All disputes whatsoever, which shall arise between the parties hereto out of or in connection with this agreement, or as to the construction or application thereof, or the respective rights and obligations of the parties hereunder, or as to any clause or thing therein contained, or any account or valuation to be made hereunder or as to any other matter in any way relating to these presents, shall be referred to arbitration, in Bombay City....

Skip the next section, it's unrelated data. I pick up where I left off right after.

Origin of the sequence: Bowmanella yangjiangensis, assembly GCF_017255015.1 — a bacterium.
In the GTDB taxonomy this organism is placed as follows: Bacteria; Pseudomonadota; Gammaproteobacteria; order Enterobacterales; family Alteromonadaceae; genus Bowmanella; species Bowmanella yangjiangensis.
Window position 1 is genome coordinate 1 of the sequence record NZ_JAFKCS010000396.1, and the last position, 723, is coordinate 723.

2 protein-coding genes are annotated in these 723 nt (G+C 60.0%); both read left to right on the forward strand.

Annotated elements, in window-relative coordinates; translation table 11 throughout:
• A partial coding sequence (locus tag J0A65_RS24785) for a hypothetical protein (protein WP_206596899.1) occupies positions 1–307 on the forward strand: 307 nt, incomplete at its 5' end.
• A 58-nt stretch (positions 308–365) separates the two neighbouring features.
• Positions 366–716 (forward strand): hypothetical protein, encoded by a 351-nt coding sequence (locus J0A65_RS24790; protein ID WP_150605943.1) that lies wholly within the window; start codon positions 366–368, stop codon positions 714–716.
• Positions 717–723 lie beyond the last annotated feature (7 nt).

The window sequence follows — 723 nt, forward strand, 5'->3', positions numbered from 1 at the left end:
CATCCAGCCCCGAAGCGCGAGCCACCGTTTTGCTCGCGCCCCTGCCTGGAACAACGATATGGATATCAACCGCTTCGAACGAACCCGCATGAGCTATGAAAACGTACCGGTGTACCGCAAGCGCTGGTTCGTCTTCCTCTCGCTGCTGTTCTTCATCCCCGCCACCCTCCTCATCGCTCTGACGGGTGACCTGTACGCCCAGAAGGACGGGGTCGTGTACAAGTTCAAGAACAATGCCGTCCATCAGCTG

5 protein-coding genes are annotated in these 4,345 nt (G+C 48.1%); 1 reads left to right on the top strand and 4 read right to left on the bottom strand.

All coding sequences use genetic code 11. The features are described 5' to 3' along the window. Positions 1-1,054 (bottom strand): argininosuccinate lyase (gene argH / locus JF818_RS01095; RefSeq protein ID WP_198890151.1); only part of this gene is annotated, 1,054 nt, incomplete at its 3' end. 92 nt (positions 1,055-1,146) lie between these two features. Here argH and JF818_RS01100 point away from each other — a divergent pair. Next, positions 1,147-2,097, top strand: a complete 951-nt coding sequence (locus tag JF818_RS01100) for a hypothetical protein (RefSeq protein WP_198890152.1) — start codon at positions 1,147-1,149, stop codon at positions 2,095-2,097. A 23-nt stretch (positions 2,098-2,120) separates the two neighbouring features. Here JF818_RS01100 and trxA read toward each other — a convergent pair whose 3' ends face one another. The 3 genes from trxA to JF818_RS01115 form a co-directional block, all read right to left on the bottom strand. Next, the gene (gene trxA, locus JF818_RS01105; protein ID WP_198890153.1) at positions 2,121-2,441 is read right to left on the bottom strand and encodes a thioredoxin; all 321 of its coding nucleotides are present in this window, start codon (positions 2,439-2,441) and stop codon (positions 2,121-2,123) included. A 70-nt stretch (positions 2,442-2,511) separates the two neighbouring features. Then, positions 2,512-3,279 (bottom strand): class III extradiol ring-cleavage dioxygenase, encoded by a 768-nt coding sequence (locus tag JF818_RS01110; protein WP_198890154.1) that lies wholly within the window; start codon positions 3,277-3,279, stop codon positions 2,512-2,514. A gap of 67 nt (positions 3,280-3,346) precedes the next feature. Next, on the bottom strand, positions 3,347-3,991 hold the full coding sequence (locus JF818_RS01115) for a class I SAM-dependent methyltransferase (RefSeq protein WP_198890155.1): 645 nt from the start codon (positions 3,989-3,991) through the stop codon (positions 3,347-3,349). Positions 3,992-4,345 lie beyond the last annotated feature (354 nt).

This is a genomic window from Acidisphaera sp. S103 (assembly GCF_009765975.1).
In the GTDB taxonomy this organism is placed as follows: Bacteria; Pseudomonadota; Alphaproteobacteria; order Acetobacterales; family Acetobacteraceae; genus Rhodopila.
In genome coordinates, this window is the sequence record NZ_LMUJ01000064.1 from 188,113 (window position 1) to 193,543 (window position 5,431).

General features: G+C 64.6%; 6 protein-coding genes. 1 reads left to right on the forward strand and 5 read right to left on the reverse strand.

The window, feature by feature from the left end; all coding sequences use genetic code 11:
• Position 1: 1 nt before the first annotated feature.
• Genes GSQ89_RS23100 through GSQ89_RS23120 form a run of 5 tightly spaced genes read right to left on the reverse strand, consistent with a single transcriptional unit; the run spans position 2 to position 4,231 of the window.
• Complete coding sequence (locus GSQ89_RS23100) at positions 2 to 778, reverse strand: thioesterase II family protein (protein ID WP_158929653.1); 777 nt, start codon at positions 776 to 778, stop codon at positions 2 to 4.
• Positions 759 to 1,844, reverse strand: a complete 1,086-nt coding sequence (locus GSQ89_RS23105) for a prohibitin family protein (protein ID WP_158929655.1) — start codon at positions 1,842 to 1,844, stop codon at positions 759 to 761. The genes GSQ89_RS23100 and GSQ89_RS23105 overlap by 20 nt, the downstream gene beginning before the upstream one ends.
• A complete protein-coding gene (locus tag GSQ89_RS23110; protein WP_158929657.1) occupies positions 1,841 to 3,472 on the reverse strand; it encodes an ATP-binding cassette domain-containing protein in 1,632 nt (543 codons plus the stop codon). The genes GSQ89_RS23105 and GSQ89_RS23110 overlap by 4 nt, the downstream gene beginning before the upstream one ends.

Certain amounts of goods were supplied pursuant to this agreement, but as summer developed so disputes developed between the parties. I am not in the least concerned now with the merits of those disputes and I do not propose to say anything about them. Towards the end of July it seems clear that an interview took place at the Mount Everest Hotel, Madras, between the representatives of the respondent company and the present petitioner. Whether any fresh agreement was arrived at on that occasion is in dispute. If it was, it is also in dispute whether such fresh agreement superseded the original agreement or was a mere modification or working out of that agreement. I do not think it is necessary to express any opinion about that because it seems to me quite clear that this agreement which I may perhaps term the 'Mount Everest Agreement' was at all events 'related' to the original agreement. Whether the relationship was akin to that of a new born Hindu with the head of his joint family or whether it was merely the relationship of heir to ancestor does not seem to matter, provided the relationship was there. It was of course quite competent for the parties if they wished to make a fresh agreement expressly excluding Clause 10 of their original agreement and I dare say that now they both wish they had done so. Equally they could have made a fresh agreement which by necessary implication excluded Clause 10 as for example if they had provided that any particular specified Court should have jurisdiction over their disputes. But they did not do this, and I cannot see anything in the alleged terms of the Mount Everest Agreement (which were set out very clearly in a letter written not long thereafter by the respondents' solicitors to the petitioner) which is at all inconsistent with the continuance in force of Clause 10 of the original agreement. The Mount Everest Agreement did not succeed in laying the parties' disputes to rest. Indeed, they seem to have got somewhat more complicated after that, and eventually, on October 3, 1941, the present respondents appointed an arbitrator pursuant to Clause 10 of the original agreement. On the 25th of that month the petitioner appointed his arbitrator. On November 22, a preliminary meeting took place before the arbitrators at which Mr. Dastur, the solicitor to the respondents, suggested that a formal submission should be signed by the parties. In the course of the next fortnight this document was signed by1 both the parties. It recites in full Clause 10 of the original agreement and further that disputes and differences arose between the respondents and the petitioner 'in respect of matters relating' to the said contract. As I have already said, I think that recital is quite accurate. It is necessary now to examine in a little detail what took place before the arbitrators in the course of the following months. Preliminary directions were given on November 22 and the next following meeting occurred on December 20, 1941, when proceedings were adjourned at the present petitioner's request to January 10, 1942. On that, occasion the submission paper was put in and discussion took place as to the issues. The arbitrators, no doubt fired with a laudable desire of saving time, seem to have conceived the idea of framing issues before the pleadings. On January 14 there was further discussion about the issues and on the 17th of that month (on which date not only had no pleadings been delivered, but there was no direction as to pleadings as yet) a witness was called and some two hours were taken up in examining the witness. On February 7 particulars of the present respondents' claim were filed and the present petitioner was directed to file his reply. Another document or two were produced and the proceedings were adjourned to the 11th. A reply and counter-claim was filed on that date and the solicitor to the present respondents took an objection to jurisdiction of the arbitrators to deal with part of the counterclaim. The following day the witness one Mr. Venkataramaya on behalf of the respondents continued his evidence and he apparently on that day gave evidence for an hour and forty minutes in the afternoon after which proceedings were adjourned again to February 24, 1942. On that day they were adjourned again at the present petitioner's request, to March 14, On March 14 sundry papers were put in and a little mild abuse was exchanged between the parties and the time occupied was from 11-30 a.m. to 1-5 in the afternoon. A very wise suggestion came from the arbitrators towards the end of this discussion, which consisted in their pointing out the obvious fact that time was getting on. I do not think that they merely suggested that the usual time for the midday meal was approaching ; they suggested that the time for making their award was running out and they suggested to the parties that an application to this Court to extend the time should be made. This was accordingly done, and a consent order extending the time was obtained, which order was made on June 26 and carried the time for making an award up to August 26. Fortified by this extended time the parties returned, to carry on the proceedings, to the arbitrators' room, and for the first time on July 11, 1942, the present learned Counsel for the petitioner was instructed, who promptly, when he came on the scene, took the second point that has been taken before me on the present application (which is to set aside the award). That point is this, namely, that the arbitrators had no jurisdiction on the ground that the questions between the parties arose not under the agreement which contained Clause 10, that is, the April agreement, but under the Mount Everest Agreement. For the reasons already given I think, with all due respect, that this point was not well founded. But assuming I am wrong about that, the respondents here contend, and I think rightly, that in view of all that had happened by that date, the point was taken too late and in fact the petitioner is estopped from setting it up. He had not taken this point in his reply, and though I appreciate that in considering the jurisdiction of arbitrators the same strictness ought not to be applied which would be applicable if it were a question of submission to the jurisdiction of a Court, yet much had happened by this time : pleadings had been exchanged, issues had been settled, quite a quantity of evidence had been adduced and documents produced and so on-all on, the assumption that the proceedings were before a competent tribunal, and I do not think it would have been just to the respondents if at that stage the arbitrators had allowed it to be contended or held that the whole of these proceedings were coram non judice. The matter has been considered in this Court in two judgments of my learned predecessor the first of which is Chetandas v. Radhakisson : AIR1927Bom553 where Mr. Justice Blackwell says that (p. 1093):